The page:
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China Q1 GDP increased 6.9% from a year earlier
April 17, 2017, 5:22 am

Industrial output rose 7.6 percent last month from a year earlier [Xinhua]

China’s economy posted a forecast-beating growth rate in the first quarter of 2017, with GDP up 6.9 per cent from a year ago, official data showed Monday.

The reading, the quickest increase in 18 months, was above the full-year target of 6.5 per cent and the 6.8-per cent increase registered in the fourth quarter of 2016, according to the National Bureau of Statistics (NBS).

GDP reached 18.07 trillion yuan ($2.63 trillion) in the January-March period.

NBS spokesperson Mao Shengyong said the economy had achieved a rosy start this year, during Monday’s conference.

“Generally speaking, the national economy has continued with stable and sound momentum in the first quarter as growth rebounded moderately and economic adjustment was steadily promoted,” Mao said.

GDP was up 1.3 per cent on a quarter-on-quarter basis.

Beside the headline figures, other major indicators also showed a resilient economy.

The value-added industrial output expanded 6.8 per cent year on year in the first quarter, compared with the 5.8-per cent increase in the same period a year ago, and the fixed-asset investment grew 9.2 per cent, quickening from the 8.1 per cent registered in the whole 2016.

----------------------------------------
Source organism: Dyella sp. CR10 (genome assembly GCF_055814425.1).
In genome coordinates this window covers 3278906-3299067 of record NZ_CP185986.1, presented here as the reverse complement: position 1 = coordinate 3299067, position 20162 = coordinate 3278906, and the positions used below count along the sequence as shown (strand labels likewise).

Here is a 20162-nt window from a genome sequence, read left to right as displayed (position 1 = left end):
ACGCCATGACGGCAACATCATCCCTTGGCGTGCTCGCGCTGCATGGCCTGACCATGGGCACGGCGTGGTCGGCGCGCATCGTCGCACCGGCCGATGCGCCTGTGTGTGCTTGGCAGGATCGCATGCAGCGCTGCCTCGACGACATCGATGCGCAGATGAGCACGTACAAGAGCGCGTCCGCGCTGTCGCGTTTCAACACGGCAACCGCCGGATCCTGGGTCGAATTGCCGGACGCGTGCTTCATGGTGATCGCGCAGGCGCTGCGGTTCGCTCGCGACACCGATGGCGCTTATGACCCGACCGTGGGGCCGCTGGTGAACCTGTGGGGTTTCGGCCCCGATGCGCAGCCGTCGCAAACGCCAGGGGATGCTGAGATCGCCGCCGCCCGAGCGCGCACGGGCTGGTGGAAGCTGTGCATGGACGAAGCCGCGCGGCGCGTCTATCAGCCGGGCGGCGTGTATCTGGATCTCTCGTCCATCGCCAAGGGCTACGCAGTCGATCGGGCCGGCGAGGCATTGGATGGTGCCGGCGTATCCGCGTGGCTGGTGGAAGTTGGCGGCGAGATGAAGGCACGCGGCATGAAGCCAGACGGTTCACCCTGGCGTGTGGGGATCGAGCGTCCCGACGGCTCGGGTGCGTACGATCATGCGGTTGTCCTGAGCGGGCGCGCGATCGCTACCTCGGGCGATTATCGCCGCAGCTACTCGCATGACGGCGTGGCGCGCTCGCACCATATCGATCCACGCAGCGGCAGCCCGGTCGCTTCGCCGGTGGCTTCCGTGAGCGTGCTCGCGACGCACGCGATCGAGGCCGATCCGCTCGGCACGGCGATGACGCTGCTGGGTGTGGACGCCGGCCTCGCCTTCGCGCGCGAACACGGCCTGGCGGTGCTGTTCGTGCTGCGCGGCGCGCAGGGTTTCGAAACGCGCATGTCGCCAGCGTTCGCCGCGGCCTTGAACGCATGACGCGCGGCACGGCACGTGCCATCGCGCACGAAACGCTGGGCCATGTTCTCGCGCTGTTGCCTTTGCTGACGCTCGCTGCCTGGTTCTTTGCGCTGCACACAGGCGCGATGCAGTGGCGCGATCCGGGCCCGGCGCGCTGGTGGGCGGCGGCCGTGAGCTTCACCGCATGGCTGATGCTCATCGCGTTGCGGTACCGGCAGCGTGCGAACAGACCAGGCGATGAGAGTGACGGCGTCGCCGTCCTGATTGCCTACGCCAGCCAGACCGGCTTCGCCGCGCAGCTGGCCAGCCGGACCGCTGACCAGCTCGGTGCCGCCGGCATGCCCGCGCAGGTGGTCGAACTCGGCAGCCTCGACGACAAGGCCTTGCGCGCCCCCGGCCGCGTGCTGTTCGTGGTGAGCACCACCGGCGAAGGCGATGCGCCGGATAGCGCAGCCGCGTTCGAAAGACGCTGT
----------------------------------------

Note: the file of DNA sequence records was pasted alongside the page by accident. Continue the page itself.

“China’s economic structure is improving and new momentum is gathering,” Mao said.

The service sector rose 7.7 per cent year on year in the first quarter, outpacing a 3-per cent increase in agriculture and 6.4 per cent in the secondary industry. It accounted for 56.5 per cent of the overall economy.

Consumption, another significant driver of economic growth, contributed to 77.2 per cent of the GDP increase in the first quarter.

China added 3.34 million new jobs in the first quarter, according to NBS data.

Mao believes the Q1 data shows that China has laid a solid foundation to realize its full-year economic target.

The government trimmed this year’s growth goal to around 6.5 percent last month from a range of 6.5 to 7 per cent for 2016, a move expected to provide more wiggle room for reforms.

The world’s second largest economy rose 6.7 per cent year on year in 2016, the weakest annual expansion in 26 years but still an enviable pace around the globe.


Source: Agencies

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